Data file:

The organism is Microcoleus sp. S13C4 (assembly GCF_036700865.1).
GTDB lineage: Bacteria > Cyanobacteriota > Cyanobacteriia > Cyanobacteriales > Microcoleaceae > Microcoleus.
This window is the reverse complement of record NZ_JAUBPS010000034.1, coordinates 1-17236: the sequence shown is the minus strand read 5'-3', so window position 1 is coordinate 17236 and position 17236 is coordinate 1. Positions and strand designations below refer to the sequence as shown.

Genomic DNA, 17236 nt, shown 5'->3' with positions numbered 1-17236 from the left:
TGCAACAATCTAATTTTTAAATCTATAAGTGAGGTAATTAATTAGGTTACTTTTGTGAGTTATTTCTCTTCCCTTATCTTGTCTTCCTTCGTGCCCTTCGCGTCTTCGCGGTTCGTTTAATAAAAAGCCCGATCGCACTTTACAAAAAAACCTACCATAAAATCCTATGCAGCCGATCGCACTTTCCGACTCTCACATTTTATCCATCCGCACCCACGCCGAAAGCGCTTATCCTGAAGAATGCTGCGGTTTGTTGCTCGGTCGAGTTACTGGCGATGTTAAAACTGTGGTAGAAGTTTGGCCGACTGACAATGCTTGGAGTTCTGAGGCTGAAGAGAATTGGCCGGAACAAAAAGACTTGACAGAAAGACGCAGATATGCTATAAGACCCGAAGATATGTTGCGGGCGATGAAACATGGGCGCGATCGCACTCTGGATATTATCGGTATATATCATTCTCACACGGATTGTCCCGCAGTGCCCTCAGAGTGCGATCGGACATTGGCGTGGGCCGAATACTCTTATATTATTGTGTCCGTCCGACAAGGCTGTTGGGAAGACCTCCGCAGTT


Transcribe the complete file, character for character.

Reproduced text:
The organism is Microcoleus sp. S13C4 (assembly GCF_036700865.1).
GTDB lineage: Bacteria > Cyanobacteriota > Cyanobacteriia > Cyanobacteriales > Microcoleaceae > Microcoleus.
This window is the reverse complement of record NZ_JAUBPS010000034.1, coordinates 1-17236: the sequence shown is the minus strand read 5'-3', so window position 1 is coordinate 17236 and position 17236 is coordinate 1. Positions and strand designations below refer to the sequence as shown.

Genomic DNA, 17236 nt, shown 5'->3' with positions numbered 1-17236 from the left:
TGCAACAATCTAATTTTTAAATCTATAAGTGAGGTAATTAATTAGGTTACTTTTGTGAGTTATTTCTCTTCCCTTATCTTGTCTTCCTTCGTGCCCTTCGCGTCTTCGCGGTTCGTTTAATAAAAAGCCCGATCGCACTTTACAAAAAAACCTACCATAAAATCCTATGCAGCCGATCGCACTTTCCGACTCTCACATTTTATCCATCCGCACCCACGCCGAAAGCGCTTATCCTGAAGAATGCTGCGGTTTGTTGCTCGGTCGAGTTACTGGCGATGTTAAAACTGTGGTAGAAGTTTGGCCGACTGACAATGCTTGGAGTTCTGAGGCTGAAGAGAATTGGCCGGAACAAAAAGACTTGACAGAAAGACGCAGATATGCTATAAGACCCGAAGATATGTTGCGGGCGATGAAACATGGGCGCGATCGCACTCTGGATATTATCGGTATATATCATTCTCACACGGATTGTCCCGCAGTGCCCTCAGAGTGCGATCGGACATTGGCGTGGGCCGAATACTCTTATATTATTGTGTCCGTCCGACAAGGCTGTTGGGAAGACCTCCGCAGTT